Fifty million young American minds are being developed in secular public school classrooms. Can these students be reached with a Christian worldview? On December 21, Melvin Adams, President of Renewanation, joined Phyllis Schlafly on air with a resounding "yes."
Adams defined 'worldview' as the set of assumptions and beliefs that people use to interpret their values and form their opinions about everything in life: the way people see the world and understand reality.
Students educated in a secular setting grow up as foreigners to the moral and practical assumptions of Christianity, insulating them from the ethics that built western civilization. Renewanation is committed to the vision of offering every child a Christian worldview education.
Secular humanism, the worldview assumed in many non-religious school settings, teaches that the natural world is the ultimate reality, insinuates no absolute standard of right & wrong, man as the center of all things, and survival of the fittest as an unavoidable law of life. Christianity, on the other hand, offers the grounding of a moral compass, God as the loving center of all things, and a deep ethic of responsibility and compassion.
Adams urged parents to assume full responsibility for the education of their children, ensuring that their children receive Christian worldview training from other influencers if it is absent from their school setting.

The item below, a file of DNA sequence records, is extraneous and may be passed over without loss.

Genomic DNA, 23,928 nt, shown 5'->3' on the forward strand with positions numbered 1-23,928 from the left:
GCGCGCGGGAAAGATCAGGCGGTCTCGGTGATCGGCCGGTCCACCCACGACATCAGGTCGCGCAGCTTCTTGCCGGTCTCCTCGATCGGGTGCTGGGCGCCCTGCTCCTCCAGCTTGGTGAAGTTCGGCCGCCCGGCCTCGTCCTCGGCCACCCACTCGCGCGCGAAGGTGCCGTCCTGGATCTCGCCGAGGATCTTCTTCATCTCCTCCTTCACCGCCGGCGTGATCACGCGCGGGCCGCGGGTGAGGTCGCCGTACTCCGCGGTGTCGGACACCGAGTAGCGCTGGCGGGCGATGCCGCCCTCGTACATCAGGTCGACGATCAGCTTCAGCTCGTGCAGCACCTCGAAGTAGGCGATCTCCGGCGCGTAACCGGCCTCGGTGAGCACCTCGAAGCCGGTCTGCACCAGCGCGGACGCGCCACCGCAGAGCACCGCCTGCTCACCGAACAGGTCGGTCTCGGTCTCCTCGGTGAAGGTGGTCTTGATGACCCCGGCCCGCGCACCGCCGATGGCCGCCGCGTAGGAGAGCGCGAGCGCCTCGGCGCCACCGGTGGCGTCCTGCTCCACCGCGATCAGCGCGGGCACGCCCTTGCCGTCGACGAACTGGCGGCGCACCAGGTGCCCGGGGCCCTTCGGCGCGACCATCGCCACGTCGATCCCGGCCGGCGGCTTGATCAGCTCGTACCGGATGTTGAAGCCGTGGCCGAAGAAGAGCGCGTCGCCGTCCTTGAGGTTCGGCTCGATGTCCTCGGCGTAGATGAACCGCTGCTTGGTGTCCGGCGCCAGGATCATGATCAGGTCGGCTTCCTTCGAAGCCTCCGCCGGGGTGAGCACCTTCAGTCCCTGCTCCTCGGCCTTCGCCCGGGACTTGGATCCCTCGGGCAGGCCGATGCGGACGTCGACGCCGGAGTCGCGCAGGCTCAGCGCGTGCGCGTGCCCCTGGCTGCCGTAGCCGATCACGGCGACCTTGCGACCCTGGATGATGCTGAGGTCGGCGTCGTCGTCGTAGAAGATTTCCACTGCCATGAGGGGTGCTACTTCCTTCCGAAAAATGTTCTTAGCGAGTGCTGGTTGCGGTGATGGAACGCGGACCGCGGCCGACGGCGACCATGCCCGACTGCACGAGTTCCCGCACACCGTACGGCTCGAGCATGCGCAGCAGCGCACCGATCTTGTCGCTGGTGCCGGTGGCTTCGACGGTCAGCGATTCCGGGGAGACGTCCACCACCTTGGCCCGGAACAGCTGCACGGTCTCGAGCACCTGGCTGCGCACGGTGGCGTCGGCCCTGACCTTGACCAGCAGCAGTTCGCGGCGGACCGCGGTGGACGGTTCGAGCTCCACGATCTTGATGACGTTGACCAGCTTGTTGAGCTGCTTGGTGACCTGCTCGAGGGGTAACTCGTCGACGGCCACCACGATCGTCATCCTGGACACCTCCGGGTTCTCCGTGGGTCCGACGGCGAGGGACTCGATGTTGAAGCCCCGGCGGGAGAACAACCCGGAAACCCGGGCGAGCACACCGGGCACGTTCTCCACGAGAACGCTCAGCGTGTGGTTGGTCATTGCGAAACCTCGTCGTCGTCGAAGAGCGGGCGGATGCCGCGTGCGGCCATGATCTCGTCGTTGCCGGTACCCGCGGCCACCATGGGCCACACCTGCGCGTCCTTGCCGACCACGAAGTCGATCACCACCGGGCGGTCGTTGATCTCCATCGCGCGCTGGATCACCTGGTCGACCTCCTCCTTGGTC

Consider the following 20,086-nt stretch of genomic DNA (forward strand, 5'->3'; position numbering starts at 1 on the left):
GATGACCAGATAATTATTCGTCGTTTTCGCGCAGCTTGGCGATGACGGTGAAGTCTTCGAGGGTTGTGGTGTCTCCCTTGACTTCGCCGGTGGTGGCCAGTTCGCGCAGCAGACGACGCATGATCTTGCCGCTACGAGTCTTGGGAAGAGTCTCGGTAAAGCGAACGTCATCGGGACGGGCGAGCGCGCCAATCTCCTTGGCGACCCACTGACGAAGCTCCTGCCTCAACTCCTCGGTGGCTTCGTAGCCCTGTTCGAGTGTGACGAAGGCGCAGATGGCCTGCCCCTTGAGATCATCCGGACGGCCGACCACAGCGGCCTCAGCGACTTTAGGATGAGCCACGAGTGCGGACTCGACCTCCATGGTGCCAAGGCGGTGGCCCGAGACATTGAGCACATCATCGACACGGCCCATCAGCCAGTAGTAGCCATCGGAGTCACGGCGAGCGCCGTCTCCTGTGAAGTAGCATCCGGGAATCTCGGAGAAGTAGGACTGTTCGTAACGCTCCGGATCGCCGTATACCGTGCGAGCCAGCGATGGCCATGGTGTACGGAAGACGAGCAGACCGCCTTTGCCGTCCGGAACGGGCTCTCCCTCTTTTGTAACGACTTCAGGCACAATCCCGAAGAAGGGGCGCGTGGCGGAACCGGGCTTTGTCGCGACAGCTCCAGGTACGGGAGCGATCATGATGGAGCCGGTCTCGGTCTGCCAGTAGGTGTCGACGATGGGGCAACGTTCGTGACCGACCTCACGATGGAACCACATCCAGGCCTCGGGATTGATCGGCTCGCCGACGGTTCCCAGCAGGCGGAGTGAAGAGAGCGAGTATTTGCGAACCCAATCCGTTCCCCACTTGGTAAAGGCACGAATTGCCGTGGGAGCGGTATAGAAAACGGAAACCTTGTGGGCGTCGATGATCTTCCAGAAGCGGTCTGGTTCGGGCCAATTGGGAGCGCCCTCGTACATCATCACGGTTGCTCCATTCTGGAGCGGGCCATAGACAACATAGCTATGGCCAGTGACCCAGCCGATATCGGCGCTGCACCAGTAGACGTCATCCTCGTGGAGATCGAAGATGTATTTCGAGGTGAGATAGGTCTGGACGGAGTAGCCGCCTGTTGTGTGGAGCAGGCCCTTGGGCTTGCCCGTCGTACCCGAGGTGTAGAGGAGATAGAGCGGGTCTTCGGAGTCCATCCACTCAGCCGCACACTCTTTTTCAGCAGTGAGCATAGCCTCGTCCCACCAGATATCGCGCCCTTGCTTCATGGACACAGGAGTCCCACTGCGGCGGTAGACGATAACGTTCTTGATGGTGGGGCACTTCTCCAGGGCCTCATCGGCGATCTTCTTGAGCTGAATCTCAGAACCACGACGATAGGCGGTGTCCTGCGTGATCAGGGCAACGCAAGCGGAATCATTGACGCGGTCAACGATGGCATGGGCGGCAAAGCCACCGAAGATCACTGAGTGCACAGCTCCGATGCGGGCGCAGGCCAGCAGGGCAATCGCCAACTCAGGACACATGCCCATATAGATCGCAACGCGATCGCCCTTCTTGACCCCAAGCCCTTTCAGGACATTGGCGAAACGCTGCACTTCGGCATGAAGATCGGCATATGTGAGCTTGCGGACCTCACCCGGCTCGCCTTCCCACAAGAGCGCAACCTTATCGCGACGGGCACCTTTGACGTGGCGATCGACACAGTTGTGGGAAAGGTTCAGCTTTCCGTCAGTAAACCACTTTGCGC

A recent study of adults and pastors nationwide by Barna Research Group found that only 38% of adults and 26% of pastors believe that public school provides the best education, with 64% of pastors and 50% of the public favoring private or homeschools.
Widely accessible Christian education, according to Adams, will come from the collaboration of societal pillars: parents, schools, churches, businesses, colleges & universities, and legislation.
A majority of American parents would prefer Christian education for their children if it were more accessible, revealing a need for more affordable Christian schools. Renewanation seeks to remove the tuition barrier so more students can attend Christian schools, encourage Christian homeschools, improve existing Christian schools, and plan creative outreach to secularly-schooled students.
First published at Eagle Forum.